Spock gets the look that means he agrees with Jim, but it causes him acute nausea to do so. Jim loves that look; it's like sunshine for his ego.

He gets up, though, and calls Higgins while Jim finishes his exercises and drinks a glucose thing that Bones makes him take with him whenever he goes beyond the reach of a hypospray. Jim's got no idea what's in it but Bones invented it himself. It tastes kind of like lemon jelly. It has vitamins and shit in it, and probably the essence of Bones' hatred of everything.

“Yes,” says Spock, as Jim picks up his uniform and heads towards the en-suite bathroom. “I understand, Lieutenant, but it is illogical to --”

Jim leaves him to it.

The inhabitants of Lyra V are felinoids that remind Jim vaguely of Vulcans - not that Vulcans really come across as cats any more, beyond their creepy habit of staring at people and their double eyelids - but in a way that reminds him Vulcans were once apex predators.

They're pretty attractive to Federation species, all long smooth lines and sleek fur. Their eyes are strange, though: compound, like black-spotted amber. Jim doesn't mind the eyes so much as he does their hands: two fingers, thumb, with claws designed to rip through prey-flesh like butter. Spock isn't weirded out by the hand thing at all, although Jim supposes that might just be because Vulcans gave up retractable claws so recently, some of them are still born with an extra muscle on their fingertips.

Basically what Jim is saying is that he really, really would like the Lyrans to continue to like them, because he has seen pictures of what happens when they don't. Their favored weapon is a sheath that fits over their clawed hand (and Lyran claws are terrifying enough), made of some unknown but brutally sturdy alloy. Apparently the warrior caste considers it the done thing to open up a vein and pour a pint or so of blood into the molten metal and cooling water.

Starfleet knows this because the Klingon empire once tried to annex Lyra V. The Lyrans sent part of the invading army back, tanned into leather and painted with a scene detailing the invaders' fate, and then sent some charming little leathery bags and their compliments to the Federation, requesting membership. As Pike says, they could waste time being shocked and appalled, or they could get themselves a badass new ally; Starfleet’s going for the new ally.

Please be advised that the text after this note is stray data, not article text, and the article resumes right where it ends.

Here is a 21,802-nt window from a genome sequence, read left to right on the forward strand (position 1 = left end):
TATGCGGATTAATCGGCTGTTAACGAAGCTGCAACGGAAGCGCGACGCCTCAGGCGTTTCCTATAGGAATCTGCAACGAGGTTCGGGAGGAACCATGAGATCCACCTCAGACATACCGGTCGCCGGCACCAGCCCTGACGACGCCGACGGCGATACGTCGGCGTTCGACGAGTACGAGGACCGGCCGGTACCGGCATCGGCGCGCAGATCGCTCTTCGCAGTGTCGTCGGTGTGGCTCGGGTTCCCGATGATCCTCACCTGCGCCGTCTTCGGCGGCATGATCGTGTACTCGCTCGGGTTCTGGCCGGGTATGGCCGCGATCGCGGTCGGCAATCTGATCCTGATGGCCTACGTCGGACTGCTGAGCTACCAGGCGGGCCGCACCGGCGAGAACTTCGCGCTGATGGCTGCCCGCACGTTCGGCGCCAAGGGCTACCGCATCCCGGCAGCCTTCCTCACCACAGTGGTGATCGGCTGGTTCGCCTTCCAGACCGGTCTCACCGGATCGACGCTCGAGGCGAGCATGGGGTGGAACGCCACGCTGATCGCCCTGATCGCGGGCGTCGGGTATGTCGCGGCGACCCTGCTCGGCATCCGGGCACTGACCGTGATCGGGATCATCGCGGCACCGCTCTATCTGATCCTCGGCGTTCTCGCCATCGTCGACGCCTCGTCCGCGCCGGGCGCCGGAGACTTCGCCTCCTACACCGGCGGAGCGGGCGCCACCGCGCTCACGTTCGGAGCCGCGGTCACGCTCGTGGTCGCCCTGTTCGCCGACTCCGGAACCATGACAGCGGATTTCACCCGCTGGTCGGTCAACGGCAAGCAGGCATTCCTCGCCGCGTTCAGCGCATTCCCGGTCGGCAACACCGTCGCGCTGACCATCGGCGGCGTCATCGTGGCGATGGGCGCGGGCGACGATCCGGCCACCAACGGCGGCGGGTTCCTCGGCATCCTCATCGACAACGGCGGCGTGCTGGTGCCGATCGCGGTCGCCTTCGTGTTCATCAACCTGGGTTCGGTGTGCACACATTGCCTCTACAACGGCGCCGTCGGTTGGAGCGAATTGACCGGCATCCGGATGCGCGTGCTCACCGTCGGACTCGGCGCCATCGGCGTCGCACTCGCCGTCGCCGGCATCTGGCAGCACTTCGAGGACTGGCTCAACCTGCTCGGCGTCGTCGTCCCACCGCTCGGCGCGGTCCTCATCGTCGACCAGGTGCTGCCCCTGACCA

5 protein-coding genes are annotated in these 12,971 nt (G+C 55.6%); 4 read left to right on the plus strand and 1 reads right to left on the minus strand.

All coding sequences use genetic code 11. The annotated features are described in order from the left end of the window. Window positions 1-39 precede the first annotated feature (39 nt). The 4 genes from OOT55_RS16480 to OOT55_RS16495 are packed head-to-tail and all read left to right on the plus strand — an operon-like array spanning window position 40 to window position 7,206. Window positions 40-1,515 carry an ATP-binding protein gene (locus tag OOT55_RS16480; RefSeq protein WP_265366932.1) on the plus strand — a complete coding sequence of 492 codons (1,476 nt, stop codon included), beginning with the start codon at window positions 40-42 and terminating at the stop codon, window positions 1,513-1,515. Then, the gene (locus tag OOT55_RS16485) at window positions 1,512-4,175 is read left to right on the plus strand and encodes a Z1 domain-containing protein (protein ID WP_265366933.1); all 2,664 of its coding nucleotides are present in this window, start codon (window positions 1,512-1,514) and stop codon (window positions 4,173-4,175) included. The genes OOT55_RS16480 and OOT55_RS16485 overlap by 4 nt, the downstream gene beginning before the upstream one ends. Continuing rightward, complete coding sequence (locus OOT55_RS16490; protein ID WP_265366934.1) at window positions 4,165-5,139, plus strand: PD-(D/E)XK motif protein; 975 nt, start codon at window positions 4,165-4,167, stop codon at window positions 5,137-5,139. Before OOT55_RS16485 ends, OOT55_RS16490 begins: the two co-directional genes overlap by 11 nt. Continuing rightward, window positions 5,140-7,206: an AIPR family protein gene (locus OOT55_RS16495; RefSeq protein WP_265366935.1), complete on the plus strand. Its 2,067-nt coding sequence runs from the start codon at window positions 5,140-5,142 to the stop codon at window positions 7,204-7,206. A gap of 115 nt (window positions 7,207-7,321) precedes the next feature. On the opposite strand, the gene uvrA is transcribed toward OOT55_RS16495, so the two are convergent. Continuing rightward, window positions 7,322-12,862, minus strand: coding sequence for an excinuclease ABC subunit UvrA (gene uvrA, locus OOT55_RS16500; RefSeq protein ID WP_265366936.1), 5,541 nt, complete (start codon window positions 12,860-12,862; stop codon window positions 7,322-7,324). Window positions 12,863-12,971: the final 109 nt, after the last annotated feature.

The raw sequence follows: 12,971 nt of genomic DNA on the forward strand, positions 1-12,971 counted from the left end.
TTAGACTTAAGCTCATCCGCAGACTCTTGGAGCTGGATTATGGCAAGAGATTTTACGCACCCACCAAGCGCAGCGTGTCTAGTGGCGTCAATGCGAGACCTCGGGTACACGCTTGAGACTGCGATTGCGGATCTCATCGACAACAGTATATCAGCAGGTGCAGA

Sometimes Jim wonders what it must be like to serve in a Starfleet where the peacekeeping armada of science and exploration is more about peacekeeping and science and less about warfare and protection, but he’s pretty sure he’s never going to find out.

The Lyrans are good people; Jim likes them. They're very courteous and flatteringly interested in the Federation, and despite the fact they asked for Jim and Spock because of the whole, you know, crazy Romulan thing, they never touch on the subject at all. Jim appreciates this a whole hell of a lot. They seem to take a lot of pride in their hospitality, and Jim's not entirely without hope that this isn't going to end in tears or firefights. They're kind and hospitable and curious about Spock, but they're sympathetic enough to not try touching Spock after the first time he flinches imperceptibly back, even without Jim having to say something. They just touch Jim instead. Jim loves it: he loves how they stroke his hair and put their razor-clawed hands delicately on his back, his arm; wrap their soft tails confidingly against his legs as they speak. They smell delicious, especially when they rub their cheeks against his in greeting. Spock goes through a variety of faces, but ends up on resigned most of the time.